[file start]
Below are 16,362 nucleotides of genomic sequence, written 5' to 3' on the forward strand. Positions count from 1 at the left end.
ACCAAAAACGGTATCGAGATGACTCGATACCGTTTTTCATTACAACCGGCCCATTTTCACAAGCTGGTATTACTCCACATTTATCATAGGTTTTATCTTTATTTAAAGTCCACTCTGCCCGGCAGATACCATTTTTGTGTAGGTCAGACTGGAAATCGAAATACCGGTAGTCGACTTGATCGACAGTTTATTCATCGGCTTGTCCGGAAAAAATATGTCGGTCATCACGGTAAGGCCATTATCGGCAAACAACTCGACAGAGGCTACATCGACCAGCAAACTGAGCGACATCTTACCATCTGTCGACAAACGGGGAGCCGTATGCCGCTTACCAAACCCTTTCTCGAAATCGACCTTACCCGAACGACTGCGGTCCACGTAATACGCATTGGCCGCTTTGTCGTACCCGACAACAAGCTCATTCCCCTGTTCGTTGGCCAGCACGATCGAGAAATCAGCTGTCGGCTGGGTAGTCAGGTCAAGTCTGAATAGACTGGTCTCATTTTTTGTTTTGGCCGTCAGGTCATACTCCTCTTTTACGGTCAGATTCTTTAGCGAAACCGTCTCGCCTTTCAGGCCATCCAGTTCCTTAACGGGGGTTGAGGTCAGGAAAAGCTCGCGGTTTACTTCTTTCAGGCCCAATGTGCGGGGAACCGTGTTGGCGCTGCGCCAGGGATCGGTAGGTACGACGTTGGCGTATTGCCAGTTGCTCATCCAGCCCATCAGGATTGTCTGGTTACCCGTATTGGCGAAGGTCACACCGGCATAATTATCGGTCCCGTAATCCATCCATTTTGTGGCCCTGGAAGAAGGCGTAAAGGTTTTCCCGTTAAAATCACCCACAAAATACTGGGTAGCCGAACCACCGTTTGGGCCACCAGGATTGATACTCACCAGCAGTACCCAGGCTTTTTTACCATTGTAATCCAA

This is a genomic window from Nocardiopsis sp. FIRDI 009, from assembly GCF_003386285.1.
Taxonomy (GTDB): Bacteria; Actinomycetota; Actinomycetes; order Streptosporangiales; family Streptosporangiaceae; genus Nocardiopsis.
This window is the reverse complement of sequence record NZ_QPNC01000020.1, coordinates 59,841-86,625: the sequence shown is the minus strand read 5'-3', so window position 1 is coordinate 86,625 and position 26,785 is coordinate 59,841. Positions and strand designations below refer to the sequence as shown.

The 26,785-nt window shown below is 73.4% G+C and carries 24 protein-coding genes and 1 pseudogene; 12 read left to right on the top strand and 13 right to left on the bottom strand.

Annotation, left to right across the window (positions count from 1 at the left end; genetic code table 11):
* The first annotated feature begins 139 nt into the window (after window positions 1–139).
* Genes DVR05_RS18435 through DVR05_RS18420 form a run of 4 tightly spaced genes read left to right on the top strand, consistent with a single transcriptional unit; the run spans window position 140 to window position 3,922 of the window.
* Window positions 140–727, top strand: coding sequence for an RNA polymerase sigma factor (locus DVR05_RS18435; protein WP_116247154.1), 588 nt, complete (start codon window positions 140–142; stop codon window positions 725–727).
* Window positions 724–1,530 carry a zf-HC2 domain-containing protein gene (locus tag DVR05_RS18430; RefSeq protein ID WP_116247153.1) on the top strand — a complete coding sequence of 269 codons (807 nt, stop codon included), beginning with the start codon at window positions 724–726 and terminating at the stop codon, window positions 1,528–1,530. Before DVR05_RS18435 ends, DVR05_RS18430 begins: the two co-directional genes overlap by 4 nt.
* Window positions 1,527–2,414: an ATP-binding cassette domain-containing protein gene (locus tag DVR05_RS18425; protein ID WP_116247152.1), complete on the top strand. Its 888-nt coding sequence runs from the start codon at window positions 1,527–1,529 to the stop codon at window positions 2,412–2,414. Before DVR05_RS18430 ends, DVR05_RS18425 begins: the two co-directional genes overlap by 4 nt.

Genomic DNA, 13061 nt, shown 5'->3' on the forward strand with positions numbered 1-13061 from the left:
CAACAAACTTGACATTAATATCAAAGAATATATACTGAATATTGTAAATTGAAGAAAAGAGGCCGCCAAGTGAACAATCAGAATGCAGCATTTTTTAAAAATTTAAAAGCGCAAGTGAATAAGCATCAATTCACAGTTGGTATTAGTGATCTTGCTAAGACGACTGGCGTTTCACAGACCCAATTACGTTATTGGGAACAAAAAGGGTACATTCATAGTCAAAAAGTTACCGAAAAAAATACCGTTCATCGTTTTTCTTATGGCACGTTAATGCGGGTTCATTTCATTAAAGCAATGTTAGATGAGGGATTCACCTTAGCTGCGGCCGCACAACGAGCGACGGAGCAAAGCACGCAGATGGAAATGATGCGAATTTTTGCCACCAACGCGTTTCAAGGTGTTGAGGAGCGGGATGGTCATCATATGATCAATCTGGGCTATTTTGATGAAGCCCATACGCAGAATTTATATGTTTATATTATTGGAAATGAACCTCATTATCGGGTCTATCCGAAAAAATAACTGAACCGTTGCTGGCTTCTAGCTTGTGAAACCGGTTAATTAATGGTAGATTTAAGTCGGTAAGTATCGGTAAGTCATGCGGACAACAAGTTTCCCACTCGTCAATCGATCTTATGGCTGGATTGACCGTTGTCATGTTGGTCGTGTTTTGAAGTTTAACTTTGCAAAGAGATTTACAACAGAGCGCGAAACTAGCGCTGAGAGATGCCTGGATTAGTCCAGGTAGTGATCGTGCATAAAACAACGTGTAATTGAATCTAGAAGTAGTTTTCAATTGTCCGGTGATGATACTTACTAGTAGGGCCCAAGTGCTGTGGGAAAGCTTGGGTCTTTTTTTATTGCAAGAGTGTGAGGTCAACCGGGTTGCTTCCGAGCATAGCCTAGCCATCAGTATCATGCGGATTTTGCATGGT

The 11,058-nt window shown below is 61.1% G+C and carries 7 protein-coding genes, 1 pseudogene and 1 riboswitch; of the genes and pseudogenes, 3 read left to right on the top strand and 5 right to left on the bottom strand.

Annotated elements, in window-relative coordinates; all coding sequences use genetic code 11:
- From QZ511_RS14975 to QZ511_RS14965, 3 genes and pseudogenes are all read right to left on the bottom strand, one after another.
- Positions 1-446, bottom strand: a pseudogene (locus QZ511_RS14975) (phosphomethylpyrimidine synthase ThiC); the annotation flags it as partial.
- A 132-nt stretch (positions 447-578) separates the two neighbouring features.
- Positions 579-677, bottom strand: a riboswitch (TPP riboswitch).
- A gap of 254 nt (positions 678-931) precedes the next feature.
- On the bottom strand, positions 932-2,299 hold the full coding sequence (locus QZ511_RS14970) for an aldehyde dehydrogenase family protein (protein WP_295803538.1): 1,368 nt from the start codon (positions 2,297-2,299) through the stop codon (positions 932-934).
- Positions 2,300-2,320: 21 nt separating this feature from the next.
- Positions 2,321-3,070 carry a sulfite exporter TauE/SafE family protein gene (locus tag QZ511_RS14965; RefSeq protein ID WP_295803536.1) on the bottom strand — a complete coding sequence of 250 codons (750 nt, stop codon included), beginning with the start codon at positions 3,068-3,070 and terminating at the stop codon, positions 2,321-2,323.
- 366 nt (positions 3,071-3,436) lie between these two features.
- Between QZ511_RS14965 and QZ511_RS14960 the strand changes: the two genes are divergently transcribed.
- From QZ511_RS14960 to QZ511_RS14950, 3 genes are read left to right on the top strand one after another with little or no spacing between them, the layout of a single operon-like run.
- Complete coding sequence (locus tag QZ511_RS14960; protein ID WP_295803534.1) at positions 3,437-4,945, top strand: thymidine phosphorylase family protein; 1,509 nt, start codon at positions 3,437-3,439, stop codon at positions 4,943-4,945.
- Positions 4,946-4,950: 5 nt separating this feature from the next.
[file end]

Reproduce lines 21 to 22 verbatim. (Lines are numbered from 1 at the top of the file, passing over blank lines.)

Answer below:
- A gap of 254 nt (positions 678-931) precedes the next feature.
- On the bottom strand, positions 932-2,299 hold the full coding sequence (locus QZ511_RS14970) for an aldehyde dehydrogenase family protein (protein WP_295803538.1): 1,368 nt from the start codon (positions 2,297-2,299) through the stop codon (positions 932-934).